BOULDER — It's getting easier to spook the reporters camping out on the Justice Center lawn while the Ramsey grand jury meets.
As the grand jury probing the death of 6-year-old JonBenet Ramsey enters what many have called the final stages of its investigation, any change in routine raises eyebrows.
Such was the case Wednesday when the grand jury, which skipped its normal Tuesday meeting, met for what appeared to be an all-day session.
Adding to the intrigue was the presence of a Denver police car in the no-parking zone near the back door of District Attorney Alex Hunter's office. That space, on grand jury days, is normally occupied by a Boulder police vehicle.
The presence of a different vehicle was enough to cause a group of reporters to pounce on Hunter's spokeswoman, Suzanne Laurion, as she entered the building around 2 p.m.
"What's the Denver cop car doing here?" one asked.
"Is the grand jury meeting?" asked another.
Laurion, like she has on so many other days, calmly said she had no idea.
"Well, the yellow tape is up," she said in reference to the police tape that cordons off parking spaces for the jurors on the days they meet.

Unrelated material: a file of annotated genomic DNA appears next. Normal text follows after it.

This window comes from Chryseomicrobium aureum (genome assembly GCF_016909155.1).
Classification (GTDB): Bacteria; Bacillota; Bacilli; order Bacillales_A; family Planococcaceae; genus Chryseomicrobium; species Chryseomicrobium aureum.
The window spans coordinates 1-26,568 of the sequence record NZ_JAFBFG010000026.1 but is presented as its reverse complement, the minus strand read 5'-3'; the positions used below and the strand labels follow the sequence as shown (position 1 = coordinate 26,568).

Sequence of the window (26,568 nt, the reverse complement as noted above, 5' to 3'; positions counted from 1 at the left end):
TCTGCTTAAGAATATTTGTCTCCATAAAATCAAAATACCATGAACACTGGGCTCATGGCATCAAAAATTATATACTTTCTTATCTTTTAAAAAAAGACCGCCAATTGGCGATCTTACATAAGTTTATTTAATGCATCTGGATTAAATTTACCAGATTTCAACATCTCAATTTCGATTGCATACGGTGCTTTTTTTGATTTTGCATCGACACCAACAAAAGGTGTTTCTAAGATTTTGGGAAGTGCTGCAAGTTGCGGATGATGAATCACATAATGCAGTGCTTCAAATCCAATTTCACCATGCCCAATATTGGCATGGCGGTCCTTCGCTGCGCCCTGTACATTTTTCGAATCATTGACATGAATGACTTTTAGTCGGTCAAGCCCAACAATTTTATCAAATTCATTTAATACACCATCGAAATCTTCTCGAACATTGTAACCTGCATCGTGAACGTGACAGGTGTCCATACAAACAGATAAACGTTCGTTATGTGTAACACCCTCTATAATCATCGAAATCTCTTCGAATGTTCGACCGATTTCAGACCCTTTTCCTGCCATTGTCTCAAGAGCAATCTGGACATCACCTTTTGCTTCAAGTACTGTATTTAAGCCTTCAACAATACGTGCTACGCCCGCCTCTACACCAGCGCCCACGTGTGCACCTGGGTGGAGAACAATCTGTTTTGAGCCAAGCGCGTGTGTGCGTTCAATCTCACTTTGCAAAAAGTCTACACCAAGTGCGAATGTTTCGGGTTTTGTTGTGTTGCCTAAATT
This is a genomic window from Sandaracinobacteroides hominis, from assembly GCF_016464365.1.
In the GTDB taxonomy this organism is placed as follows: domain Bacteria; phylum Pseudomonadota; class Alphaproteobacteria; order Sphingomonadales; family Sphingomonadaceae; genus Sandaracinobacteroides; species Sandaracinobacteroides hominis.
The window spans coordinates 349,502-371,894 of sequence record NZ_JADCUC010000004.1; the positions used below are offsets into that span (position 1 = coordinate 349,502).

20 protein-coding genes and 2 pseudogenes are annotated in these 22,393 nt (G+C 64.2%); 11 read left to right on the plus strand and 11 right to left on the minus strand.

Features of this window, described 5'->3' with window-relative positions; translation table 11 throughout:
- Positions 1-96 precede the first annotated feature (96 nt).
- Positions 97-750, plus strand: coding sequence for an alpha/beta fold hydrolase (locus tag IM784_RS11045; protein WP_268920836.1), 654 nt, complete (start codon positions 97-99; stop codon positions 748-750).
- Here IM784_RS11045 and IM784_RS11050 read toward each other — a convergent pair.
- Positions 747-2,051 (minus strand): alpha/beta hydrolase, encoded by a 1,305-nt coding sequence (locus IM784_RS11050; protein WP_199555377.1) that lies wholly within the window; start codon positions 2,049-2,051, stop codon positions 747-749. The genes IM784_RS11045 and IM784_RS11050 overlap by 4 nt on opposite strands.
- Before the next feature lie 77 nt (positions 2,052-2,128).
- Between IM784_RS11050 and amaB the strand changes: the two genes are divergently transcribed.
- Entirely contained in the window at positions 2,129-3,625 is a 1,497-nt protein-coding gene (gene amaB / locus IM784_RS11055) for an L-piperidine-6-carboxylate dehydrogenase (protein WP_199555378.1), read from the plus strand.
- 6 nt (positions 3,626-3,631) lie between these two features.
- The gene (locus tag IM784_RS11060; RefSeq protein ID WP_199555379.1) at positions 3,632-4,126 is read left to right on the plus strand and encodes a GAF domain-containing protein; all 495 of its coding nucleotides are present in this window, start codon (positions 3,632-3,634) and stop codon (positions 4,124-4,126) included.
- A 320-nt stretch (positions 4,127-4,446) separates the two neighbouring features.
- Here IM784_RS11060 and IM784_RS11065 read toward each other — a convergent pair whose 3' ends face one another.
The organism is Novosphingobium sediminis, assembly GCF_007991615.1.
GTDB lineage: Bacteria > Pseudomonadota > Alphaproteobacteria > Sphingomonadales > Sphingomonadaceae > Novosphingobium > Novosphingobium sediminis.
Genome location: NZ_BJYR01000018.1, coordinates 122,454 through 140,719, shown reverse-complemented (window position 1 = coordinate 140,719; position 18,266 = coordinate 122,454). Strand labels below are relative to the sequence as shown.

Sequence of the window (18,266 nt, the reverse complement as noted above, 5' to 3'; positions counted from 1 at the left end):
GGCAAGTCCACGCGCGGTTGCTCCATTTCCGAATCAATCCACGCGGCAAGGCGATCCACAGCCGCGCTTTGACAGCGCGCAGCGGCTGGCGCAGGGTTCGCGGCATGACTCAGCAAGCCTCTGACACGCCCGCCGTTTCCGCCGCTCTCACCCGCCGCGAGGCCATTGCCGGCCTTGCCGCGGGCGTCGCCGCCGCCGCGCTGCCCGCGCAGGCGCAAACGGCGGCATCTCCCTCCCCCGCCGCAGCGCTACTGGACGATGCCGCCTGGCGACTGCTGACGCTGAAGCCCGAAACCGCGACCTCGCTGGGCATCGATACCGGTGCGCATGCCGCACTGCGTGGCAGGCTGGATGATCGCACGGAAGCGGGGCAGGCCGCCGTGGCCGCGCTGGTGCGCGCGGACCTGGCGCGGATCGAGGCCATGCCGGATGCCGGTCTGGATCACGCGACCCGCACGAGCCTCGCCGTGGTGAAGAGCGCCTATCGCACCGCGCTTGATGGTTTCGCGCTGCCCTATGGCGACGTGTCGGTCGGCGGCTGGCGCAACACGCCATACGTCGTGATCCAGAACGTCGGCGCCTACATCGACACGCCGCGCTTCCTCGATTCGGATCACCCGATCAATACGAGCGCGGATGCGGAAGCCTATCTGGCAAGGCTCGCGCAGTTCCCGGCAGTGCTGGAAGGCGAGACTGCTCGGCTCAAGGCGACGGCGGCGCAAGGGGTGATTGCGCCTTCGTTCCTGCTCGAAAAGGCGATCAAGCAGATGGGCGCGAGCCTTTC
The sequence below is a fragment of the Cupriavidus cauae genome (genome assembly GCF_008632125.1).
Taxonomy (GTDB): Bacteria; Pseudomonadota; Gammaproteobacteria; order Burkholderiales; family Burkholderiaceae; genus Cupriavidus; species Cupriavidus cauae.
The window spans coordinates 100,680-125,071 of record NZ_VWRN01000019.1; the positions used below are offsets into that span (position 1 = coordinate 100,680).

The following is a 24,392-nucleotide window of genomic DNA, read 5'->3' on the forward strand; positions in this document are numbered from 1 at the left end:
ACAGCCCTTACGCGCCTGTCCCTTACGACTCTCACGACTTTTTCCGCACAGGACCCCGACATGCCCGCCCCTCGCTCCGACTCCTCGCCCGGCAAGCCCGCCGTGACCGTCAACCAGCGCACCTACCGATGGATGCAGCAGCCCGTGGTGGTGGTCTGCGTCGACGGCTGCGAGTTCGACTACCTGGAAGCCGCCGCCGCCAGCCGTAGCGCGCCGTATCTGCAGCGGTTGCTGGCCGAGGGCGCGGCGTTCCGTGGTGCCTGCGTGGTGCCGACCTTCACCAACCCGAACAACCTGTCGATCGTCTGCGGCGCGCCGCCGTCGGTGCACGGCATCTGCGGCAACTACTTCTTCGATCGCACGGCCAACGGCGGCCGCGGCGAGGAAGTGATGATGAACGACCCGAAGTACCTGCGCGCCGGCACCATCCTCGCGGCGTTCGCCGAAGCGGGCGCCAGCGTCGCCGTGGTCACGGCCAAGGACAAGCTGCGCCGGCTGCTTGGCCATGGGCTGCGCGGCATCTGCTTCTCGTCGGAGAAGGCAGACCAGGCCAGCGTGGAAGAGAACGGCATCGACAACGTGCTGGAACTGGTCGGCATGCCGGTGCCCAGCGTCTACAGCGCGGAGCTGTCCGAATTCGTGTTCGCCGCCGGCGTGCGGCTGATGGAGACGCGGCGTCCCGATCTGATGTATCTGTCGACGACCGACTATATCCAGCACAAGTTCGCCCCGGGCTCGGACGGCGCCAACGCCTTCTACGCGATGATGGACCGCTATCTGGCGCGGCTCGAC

"Why are they meeting on Wednesday?"
"Why didn't they meet yesterday?"
Laurion, who had just arrived, had no answers, and the reporters knew it when they asked.
On the other side of the building, a pair of videographers pointed their cameras at whoever came or went through the DA's back door.
Hunter himself came through the front entrance just after 2 p.m., but ignored reporters.
The increasing number of reporters and camera trucks at the Justice Center is accompanying speculation that the grand jury is nearing the end of its work. Adams County District Attorney Bob Grant, who has loaned an attorney to Hunter for the investigation and is a member of a group of metro-area DAs consulting with Hunter on the case, recently said he hoped the process would be completed around the end of May.
Others say that is unlikely, since Boulder police last week admitted they are still doing investigative work.
National media organizations — now beginning to return to Boulder after a long absence — are also convinced the jury's end is near. Network producers who normally arrive in advance of reporters have already begun trickling back into Boulder.
The DA's office, meanwhile, is continuing its silence. Laurion has several times said she has no idea when the grand jury will finish.
The 12-month life of the jury has already been extended by six months — until the end of October. If its work is not done by then, a new grand jury would have to be seated and would be forced to virtually start over.
The county has given the DA funding to continue the probe through the end of June.